Thailand has not ratified the 1951 Refugee Convention relating to the Status of Refugees and its 1967 Protocol, and has no domestic asylum law. Thai authorities continue to violate the international prohibition against refoulement by returning refugees and asylum seekers to countries where they are likely to face persecution, as documented in our 2004 report “Out of Sight, Out of Mind” (

Despite strong protests by the United Nations High Commissioner for Refugees (UNHCR) and the United Nations secretary-general, the army on December 28, 2009, forcibly returned 4,689 Lao Hmong, including 158 UNHCR-designated “persons of concern,” to Laos. In November and December 2010, Thai authorities sent back to Burma thousands of Burmese fleeing armed conflicts in border areas before UNHCR could assess whether they were returning voluntarily. 

During the Abhisit government, Thai authorities failed to fulfill their promises to conduct an independent investigation into instances in 2008, 2009, and 2011 when the navy pushed boats laden with ethnic Rohingyas from Burma and Bangladesh back to international waters, which allegedly resulted in hundreds of deaths. Thailand has refused to permit UNHCR to have access to Rohingyas held in immigration detention for the purpose of refugee status determination, effectively denying them their right to seek asylum and condemning them to indefinite detention since the government of Burma refuses to acknowledge Rohingya as their citizens. 

Such incidents have seriously undermined Thailand’s historical record of offering protection to asylum seekers. We strongly urge your government to respect the international obligation not to forcibly return (refoule) any asylum seeker or refugee. In particular, your government should publicly state that it will not seek to forcibly return more than 140,000 Burmese asylum seekers from camps on the Thai-Burma border. In this connection, your government should also guarantee access to proper screening and status determination procedures by UNHCR for any asylum seeker, including those detained in immigration facilities, prior to deportation or forced return.  Meanwhile, in the absence of an effective state procedure for assessing the claims of asylum seekers, your government should allow UNHCR to resume Refugee Status Determination activities for all asylum seekers in accordance with its mandate to provide international protection to refugees.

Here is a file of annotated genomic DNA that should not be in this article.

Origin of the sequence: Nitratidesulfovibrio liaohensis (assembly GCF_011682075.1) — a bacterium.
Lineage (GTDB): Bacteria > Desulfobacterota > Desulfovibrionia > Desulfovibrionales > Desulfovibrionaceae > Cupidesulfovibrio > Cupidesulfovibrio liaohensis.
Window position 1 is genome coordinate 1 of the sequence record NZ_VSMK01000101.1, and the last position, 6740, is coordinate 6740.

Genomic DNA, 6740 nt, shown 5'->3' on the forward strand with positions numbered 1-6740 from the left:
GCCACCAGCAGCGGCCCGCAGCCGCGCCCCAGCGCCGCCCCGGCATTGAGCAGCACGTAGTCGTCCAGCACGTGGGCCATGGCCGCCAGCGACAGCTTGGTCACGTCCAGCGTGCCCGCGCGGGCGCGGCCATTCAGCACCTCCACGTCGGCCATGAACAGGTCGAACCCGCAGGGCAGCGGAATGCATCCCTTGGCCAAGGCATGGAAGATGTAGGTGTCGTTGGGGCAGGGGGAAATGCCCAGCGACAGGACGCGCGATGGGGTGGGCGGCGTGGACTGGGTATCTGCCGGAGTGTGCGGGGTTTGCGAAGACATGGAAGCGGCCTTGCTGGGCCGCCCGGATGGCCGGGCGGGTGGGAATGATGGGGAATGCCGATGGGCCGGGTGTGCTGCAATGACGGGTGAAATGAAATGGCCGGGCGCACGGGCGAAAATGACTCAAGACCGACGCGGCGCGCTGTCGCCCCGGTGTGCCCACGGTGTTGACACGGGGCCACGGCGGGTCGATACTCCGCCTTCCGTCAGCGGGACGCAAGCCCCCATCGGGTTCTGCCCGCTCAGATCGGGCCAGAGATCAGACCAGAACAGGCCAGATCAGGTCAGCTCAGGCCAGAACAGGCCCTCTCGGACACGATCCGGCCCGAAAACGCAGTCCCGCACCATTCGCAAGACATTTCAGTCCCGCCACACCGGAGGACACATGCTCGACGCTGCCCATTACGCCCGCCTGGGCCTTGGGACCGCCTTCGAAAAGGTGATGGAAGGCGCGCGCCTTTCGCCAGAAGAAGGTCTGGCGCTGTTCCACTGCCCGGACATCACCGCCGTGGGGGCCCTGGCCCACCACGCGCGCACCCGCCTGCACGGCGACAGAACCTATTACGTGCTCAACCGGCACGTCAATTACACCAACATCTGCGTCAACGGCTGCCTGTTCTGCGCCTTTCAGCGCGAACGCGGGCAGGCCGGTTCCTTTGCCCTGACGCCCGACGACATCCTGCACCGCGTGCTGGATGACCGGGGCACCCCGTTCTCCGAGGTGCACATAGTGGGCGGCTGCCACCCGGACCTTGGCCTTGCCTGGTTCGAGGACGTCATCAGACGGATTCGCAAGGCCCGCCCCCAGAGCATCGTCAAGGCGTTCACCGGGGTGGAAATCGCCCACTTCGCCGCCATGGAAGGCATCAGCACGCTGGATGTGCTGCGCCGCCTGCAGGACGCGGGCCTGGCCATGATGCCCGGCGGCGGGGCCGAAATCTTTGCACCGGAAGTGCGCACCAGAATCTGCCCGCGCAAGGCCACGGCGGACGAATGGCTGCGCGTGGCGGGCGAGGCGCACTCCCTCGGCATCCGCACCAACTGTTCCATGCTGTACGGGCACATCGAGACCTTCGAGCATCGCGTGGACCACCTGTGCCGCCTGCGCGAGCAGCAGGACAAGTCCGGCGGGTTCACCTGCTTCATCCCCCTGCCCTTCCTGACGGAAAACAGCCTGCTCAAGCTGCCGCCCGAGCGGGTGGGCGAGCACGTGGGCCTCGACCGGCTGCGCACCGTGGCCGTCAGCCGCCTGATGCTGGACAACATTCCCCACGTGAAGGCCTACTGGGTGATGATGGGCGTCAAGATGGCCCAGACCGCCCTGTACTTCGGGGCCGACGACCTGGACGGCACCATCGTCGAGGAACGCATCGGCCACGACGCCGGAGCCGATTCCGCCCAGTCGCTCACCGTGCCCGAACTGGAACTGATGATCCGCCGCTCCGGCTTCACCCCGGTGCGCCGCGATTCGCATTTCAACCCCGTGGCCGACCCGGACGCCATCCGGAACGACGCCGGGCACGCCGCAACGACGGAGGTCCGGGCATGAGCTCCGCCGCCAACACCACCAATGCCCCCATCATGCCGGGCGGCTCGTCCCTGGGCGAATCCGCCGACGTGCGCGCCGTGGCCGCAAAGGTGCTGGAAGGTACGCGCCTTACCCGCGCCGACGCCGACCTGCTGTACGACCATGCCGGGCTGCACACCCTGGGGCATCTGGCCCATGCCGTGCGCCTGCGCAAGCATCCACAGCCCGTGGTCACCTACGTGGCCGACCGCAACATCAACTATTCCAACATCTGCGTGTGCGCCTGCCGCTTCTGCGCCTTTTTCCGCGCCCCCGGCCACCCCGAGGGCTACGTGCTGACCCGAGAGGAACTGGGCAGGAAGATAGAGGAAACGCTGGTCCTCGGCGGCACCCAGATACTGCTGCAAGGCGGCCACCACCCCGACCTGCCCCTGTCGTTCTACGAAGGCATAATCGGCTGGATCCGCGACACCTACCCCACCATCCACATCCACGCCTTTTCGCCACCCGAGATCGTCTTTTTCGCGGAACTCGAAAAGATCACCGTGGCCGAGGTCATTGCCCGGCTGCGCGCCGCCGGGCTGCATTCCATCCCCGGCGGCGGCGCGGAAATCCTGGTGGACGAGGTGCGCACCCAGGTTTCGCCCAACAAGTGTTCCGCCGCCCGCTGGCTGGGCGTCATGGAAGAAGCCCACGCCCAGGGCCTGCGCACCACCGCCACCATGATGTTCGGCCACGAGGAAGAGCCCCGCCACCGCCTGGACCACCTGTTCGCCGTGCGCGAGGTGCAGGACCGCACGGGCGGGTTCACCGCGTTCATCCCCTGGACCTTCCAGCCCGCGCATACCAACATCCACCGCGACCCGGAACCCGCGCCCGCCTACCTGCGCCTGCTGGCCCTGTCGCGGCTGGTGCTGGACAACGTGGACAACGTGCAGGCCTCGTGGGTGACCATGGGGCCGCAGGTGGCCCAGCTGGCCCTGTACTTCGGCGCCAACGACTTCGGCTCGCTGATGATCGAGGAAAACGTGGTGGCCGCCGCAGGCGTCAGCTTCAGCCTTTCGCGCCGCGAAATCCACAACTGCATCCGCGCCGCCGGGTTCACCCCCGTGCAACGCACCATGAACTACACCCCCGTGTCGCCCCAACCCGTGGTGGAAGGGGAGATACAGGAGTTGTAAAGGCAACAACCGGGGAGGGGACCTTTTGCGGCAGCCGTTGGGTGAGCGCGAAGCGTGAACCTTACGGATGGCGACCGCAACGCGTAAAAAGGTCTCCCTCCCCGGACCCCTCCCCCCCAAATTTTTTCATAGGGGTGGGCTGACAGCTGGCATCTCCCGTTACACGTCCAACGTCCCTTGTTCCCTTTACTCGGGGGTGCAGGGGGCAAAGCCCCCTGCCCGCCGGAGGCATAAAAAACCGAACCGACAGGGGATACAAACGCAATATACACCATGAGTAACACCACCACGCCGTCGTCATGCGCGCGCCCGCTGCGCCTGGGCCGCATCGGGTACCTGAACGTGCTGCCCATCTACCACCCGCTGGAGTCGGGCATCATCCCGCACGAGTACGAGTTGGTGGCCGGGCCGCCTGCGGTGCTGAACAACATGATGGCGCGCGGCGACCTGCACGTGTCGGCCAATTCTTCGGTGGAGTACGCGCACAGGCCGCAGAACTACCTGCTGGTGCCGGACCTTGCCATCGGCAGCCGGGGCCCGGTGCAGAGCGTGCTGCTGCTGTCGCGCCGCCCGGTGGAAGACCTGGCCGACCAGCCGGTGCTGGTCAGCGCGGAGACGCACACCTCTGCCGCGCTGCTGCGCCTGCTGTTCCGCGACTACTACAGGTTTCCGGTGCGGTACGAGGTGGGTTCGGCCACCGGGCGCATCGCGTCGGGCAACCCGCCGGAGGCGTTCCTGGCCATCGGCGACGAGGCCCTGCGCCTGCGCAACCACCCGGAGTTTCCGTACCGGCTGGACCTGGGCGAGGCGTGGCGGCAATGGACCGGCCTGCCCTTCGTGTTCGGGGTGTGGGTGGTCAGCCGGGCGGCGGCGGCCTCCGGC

Thailand has a strong responsibility to ensure the protection of asylum seekers. Your government should immediately ratify the 1951 Refugee Convention and its 1967 Protocol.

Support rights of migrant workers

Migrant workers from Burma, Cambodia, and Laos continue to be mistreated with impunity by local police, civil servants, and employers in Thailand, as documented in our 2010 report “From the Tiger to the Crocodile” ( A poorly designed and implemented “nationality verification” registration scheme caused hundreds of thousands of migrant workers to lose their legal status, deepening their vulnerability to exploitation. Female migrant workers are also vulnerable to sexual violence and trafficking.

We call on your government to establish a special commission to independently and impartially investigate allegations of systematic violations of the basic rights of migrants by police and other authorities across the country. This commission should have the power to subpoena witnesses and compel provision of documentary evidence, and produce a public report. It should be empowered to make recommendations for criminal investigations in specific cases and for changes in laws, regulations, and policies that adversely affect the human rights of migrants.

We also urge your government to take all necessary measures to end torture and ill-treatment of migrants in custody, and ensure that all allegations of mistreatment are promptly and thoroughly investigated and that all those responsible are appropriately prosecuted.

The Thai government should also amend articles 88 and 100 of the Labor Relations

Act of 1975 to allow for persons of all nationalities to apply to establish a trade union and serve as a legally recognized trade union officer, and ensure that the revised